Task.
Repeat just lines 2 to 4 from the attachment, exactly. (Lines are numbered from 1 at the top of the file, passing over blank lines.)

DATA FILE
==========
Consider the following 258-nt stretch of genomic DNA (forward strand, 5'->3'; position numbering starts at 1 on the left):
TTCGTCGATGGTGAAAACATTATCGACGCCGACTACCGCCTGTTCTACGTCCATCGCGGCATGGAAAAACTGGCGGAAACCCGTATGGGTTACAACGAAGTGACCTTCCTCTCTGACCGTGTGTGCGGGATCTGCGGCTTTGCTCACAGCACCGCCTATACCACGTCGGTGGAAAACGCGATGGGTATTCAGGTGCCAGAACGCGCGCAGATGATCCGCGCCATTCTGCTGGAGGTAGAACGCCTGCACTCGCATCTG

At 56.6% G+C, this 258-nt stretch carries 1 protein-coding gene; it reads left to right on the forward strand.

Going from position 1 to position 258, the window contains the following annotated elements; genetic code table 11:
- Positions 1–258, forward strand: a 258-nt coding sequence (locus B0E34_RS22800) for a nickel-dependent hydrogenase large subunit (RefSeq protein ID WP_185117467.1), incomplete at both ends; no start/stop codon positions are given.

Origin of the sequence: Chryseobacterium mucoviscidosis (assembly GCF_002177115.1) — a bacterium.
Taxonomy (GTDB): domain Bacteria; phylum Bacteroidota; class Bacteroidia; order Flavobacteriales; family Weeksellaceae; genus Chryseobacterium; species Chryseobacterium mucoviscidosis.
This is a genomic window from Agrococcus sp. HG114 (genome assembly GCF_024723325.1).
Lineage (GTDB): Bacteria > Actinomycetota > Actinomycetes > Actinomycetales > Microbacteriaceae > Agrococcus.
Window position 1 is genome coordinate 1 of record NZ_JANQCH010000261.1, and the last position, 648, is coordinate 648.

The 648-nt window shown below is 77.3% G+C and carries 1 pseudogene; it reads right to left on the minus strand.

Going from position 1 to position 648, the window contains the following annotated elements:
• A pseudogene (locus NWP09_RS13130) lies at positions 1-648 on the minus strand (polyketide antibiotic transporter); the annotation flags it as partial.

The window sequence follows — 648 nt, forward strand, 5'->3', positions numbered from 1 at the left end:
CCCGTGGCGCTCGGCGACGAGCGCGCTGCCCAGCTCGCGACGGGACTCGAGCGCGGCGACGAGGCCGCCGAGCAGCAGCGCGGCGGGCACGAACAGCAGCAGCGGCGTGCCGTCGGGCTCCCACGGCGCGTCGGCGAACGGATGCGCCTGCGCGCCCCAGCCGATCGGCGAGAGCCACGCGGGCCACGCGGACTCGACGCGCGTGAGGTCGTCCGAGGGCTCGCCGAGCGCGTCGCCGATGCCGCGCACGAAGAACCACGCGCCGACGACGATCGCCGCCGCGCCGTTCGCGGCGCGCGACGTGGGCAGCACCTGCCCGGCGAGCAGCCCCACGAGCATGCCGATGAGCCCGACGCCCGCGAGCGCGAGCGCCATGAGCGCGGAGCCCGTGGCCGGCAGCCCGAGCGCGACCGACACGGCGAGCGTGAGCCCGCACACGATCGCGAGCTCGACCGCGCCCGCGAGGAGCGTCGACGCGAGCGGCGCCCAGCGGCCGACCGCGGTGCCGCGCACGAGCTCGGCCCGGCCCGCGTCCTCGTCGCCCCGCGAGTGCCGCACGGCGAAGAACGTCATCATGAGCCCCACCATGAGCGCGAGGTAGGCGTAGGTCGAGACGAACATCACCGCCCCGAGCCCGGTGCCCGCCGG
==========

TTCGTCGATGGTGAAAACATTATCGACGCCGACTACCGCCTGTTCTACGTCCATCGCGGCATGGAAAAACTGGCGGAAACCCGTATGGGTTACAACGAAGTGACCTTCCTCTCTGACCGTGTGTGCGGGATCTGCGGCTTTGCTCACAGCACCGCCTATACCACGTCGGTGGAAAACGCGATGGGTATTCAGGTGCCAGAACGCGCGCAGATGATCCGCGCCATTCTGCTGGAGGTAGAACGCCTGCACTCGCATCTG

At 56.6% G+C, this 258-nt stretch carries 1 protein-coding gene; it reads left to right on the forward strand.

Going from position 1 to position 258, the window contains the following annotated elements; genetic code table 11: